eleven brothers, and his father
were come up to the spot.
Strong-arm and his eleven
brothers shot their arrows
at him till at last he fell
wounded, when Strong-arm
went up to him and cut
off his head. Then the father
and the Little Old Woman
and her many children built
a new house, and lived happil;-
his corns. By this time
128 THE FROG-FRINCE.
In that good old time when wishing was having, there lived ?
king who had several daughters, and they were all beautiful. But
the youngest was the loveliest. Near the king's palace lay a great
dark forest, and in the forest was a fountain. When it was very
hot, the king's daughter used to seat herself at the edge of the
cool fountain, and played with a golden ball, throwing it up in the
air and catching it again. Now, one day it happened that she let
the ball roll into the water. At the loss of her ball the king's
daughter began to weep, and she cried louder and louder evary
She had not been crying lone: before someone called to her,
'■ What is the matter with you, king's daughter ? " She looked round
to see who spoke, and saw a frog stretching his thick ugly head
out of the water. " Oh, did you speak ? " said she ; " I am crying
for my golden ball which has fallen into the fountain." " Be quiet
and don't cry," answered the frog, " I dare say I can help you :
but what will you give me if I fetch your ball ? " " Whatever you
like, dear frog," said she ; " my clothes, my pearls, and jewels, even
the gold crown I wear." The frog answered, " These are all ©f no
use to me ; but if you will love me and let me be your companion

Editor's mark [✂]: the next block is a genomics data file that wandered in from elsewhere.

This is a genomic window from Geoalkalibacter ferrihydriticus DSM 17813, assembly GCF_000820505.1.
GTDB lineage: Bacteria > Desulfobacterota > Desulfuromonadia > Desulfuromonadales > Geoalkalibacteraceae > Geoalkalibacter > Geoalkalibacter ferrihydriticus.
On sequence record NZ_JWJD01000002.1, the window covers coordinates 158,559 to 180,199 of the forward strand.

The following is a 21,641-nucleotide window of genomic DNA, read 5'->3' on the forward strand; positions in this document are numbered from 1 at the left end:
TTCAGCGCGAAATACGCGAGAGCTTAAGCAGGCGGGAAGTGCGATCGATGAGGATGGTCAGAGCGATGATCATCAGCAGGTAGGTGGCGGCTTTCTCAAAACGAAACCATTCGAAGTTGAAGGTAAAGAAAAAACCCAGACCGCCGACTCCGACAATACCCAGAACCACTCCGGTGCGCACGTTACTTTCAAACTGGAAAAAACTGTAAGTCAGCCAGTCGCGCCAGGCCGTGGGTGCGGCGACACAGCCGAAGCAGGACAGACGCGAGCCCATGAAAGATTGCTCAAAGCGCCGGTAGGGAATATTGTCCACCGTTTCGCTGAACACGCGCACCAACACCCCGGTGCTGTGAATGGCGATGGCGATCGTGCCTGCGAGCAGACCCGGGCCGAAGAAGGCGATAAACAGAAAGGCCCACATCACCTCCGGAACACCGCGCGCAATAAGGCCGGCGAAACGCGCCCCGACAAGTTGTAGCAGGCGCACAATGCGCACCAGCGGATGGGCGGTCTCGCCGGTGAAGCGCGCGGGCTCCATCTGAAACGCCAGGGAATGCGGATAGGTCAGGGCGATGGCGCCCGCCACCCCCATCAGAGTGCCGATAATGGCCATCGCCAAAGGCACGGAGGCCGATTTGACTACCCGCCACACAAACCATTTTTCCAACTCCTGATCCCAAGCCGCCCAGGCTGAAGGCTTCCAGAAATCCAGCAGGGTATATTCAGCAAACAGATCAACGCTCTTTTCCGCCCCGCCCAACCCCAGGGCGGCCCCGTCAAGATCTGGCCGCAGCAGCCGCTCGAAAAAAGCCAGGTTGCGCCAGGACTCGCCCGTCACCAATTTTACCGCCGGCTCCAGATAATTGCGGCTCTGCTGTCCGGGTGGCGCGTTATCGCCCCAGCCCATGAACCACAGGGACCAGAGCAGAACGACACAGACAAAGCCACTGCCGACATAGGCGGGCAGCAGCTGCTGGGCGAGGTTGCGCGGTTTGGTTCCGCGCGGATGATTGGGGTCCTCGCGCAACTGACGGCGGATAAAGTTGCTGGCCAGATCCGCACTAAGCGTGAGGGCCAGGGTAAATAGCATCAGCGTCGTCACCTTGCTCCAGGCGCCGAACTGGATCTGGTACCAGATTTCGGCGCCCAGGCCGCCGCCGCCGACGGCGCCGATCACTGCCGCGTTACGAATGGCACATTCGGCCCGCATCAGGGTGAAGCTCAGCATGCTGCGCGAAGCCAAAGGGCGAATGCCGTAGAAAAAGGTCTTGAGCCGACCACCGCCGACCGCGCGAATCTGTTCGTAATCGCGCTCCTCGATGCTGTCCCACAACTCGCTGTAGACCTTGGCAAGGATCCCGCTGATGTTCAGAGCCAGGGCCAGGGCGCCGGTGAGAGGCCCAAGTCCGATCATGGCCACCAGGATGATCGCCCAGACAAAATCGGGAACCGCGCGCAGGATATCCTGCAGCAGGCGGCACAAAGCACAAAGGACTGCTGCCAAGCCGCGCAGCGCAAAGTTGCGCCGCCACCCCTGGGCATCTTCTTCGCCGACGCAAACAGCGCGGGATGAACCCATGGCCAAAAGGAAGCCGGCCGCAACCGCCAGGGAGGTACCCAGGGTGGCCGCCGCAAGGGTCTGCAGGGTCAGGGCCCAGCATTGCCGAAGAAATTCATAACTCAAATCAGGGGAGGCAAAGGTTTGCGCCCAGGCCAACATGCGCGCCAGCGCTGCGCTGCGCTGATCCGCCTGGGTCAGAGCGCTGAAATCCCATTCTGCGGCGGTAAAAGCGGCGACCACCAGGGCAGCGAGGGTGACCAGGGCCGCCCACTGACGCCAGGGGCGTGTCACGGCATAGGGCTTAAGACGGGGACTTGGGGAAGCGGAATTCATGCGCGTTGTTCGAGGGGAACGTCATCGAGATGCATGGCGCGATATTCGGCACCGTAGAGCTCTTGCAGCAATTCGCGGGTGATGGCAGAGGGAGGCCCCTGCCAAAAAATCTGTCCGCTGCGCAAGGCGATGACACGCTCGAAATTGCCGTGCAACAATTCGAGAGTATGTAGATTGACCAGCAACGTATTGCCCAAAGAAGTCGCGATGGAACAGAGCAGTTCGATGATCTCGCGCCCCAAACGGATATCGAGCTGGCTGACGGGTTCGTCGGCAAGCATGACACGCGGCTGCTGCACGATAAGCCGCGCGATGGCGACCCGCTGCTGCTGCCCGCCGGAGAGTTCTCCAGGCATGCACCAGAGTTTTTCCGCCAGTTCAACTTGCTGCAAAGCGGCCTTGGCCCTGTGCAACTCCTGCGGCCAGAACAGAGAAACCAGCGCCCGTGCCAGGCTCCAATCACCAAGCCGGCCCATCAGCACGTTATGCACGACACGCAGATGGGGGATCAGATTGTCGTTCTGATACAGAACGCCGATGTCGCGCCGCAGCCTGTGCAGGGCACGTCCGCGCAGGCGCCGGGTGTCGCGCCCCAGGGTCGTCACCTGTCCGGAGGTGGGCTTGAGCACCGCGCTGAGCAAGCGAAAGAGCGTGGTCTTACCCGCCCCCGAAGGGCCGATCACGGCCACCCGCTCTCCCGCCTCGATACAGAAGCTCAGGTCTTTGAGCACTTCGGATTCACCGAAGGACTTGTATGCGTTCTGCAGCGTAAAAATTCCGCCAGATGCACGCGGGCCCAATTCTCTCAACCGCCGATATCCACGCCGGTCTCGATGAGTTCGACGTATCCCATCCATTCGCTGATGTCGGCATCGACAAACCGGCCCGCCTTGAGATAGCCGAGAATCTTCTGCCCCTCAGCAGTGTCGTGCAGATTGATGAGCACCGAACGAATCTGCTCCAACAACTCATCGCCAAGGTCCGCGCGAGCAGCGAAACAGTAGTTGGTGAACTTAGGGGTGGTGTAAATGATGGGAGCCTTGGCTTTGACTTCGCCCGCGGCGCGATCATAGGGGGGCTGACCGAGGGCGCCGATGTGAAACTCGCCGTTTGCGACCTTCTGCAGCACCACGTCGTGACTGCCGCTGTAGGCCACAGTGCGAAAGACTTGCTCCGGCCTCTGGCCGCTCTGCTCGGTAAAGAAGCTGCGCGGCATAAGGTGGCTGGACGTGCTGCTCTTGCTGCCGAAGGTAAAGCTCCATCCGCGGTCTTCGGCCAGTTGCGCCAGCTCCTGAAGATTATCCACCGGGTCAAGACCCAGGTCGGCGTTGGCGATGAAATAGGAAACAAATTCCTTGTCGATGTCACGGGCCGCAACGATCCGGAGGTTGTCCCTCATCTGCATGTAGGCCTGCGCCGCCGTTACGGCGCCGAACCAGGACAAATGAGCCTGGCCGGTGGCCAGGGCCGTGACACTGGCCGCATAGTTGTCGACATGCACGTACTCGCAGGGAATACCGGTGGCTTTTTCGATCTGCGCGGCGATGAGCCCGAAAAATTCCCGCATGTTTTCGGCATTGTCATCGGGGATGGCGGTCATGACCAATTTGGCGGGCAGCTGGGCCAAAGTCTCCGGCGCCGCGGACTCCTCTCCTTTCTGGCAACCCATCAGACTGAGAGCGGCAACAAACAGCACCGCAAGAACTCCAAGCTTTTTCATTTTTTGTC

and playfellow, and sit near you at your little table, and eat from
your little golden plate, and drink from your little cup, and sleep
in your little bed — if you will promise me all this, then I will fetch
your golden ball from the bottom of the water." " Oh yes," said
she, " I promise you everything, if you will only bring me back my
golden ball." But she thought to herself all the time : " What
nonsense the silly frog talks ! " As soon as the frog had received
the promise, he dived down. In a little while up he came again
THE FROG- PRINCE. 1 29
with the ball in hi? mouth, and threw it on the grass. The king's
daughter was full of joy when she saw her pretty plaything again ;
she packed it up and ran away with it. " Stop! stop !" cried the
frog ; * take me with you. I cannot go so fast as you." Alas I
ail his crying was useless, the princess did not hear him.
The next day, when she was sitting at dinner with the king and
all his courtiers, eating from her little gold plate, a sound was heard
of something coming up the marble stairs, splish-splash, splish-
splash, and when it had reached the top, it knocked at the door
and cried, " Youngest king's daughter, open the door." She rose
and went to see who it was, but, when she opened the door and
I30 THE FROG-PRINCE.
saw the frog, she shut it to with a bang, an u went back to her seat
looking very pale. The king said, " What is this, my child ? why